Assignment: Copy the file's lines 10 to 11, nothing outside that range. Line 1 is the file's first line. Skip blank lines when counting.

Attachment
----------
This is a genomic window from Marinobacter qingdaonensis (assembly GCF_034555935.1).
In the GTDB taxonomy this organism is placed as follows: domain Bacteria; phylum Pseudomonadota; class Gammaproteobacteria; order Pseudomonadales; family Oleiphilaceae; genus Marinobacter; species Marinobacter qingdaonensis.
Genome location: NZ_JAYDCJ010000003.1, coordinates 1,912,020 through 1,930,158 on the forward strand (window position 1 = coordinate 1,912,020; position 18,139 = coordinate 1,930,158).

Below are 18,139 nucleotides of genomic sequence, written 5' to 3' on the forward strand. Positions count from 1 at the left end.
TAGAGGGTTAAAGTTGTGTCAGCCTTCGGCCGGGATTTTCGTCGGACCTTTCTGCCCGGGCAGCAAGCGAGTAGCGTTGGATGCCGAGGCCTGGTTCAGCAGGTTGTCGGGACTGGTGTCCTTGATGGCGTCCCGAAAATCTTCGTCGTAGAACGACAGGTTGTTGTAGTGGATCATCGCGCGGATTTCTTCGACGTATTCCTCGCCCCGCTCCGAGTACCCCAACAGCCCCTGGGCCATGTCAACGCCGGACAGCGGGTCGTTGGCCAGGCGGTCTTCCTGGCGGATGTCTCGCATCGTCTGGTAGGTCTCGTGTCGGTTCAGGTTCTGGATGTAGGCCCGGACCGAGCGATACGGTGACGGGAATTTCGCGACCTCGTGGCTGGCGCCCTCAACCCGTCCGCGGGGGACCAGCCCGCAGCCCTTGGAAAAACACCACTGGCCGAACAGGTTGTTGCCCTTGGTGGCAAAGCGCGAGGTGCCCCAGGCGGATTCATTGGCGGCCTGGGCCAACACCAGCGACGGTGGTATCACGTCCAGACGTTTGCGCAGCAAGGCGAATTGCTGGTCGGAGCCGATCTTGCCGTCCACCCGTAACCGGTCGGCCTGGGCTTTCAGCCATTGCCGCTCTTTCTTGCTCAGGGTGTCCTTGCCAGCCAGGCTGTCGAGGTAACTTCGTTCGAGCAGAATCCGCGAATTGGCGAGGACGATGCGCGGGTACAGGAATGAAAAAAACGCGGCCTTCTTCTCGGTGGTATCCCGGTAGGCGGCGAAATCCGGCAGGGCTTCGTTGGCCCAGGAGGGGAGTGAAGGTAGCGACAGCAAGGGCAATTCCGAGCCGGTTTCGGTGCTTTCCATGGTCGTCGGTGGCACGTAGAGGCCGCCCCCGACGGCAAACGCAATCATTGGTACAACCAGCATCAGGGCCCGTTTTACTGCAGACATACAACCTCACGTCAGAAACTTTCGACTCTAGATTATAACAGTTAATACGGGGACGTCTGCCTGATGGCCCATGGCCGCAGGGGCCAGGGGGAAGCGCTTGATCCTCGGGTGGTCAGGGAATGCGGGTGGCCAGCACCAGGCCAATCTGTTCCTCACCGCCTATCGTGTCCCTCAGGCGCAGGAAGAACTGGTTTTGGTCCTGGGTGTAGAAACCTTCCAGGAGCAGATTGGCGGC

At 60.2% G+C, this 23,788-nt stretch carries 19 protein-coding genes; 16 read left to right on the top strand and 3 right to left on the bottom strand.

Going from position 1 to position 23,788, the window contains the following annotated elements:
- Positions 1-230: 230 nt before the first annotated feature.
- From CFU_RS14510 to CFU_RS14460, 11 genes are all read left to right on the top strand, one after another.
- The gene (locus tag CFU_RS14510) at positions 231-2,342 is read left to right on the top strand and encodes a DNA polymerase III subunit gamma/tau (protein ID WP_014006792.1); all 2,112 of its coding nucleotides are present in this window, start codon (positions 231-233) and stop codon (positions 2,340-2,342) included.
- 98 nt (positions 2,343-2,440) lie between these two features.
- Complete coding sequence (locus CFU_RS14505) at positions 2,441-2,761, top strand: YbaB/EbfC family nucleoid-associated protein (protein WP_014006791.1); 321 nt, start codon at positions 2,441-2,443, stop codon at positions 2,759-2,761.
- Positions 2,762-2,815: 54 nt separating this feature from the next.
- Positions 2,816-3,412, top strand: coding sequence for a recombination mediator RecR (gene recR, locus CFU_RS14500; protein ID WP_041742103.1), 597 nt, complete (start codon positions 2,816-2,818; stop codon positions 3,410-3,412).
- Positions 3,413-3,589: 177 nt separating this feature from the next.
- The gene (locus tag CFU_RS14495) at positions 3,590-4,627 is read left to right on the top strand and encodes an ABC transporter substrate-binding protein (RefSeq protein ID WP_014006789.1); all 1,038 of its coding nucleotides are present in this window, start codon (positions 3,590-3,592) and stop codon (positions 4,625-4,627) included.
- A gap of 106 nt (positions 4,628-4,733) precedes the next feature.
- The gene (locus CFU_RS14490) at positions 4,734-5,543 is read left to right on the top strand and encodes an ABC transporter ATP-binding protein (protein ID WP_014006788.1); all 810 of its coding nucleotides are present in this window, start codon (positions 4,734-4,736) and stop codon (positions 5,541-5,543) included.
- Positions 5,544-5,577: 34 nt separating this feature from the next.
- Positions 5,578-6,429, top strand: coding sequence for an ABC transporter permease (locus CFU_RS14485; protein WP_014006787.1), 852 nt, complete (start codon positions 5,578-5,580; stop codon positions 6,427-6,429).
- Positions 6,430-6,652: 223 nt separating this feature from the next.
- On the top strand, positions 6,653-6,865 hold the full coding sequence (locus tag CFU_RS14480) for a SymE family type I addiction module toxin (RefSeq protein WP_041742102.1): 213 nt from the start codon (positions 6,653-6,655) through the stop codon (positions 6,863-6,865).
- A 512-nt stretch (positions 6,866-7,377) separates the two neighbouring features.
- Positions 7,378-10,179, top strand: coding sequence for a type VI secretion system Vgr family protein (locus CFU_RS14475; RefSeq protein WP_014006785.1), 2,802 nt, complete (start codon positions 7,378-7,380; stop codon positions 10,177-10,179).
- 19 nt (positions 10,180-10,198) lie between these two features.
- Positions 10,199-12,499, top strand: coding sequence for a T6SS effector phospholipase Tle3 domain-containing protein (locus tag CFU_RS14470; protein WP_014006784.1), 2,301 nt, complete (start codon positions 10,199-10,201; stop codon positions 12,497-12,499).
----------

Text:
- The gene (locus tag CFU_RS14510) at positions 231-2,342 is read left to right on the top strand and encodes a DNA polymerase III subunit gamma/tau (protein ID WP_014006792.1); all 2,112 of its coding nucleotides are present in this window, start codon (positions 231-233) and stop codon (positions 2,340-2,342) included.
- 98 nt (positions 2,343-2,440) lie between these two features.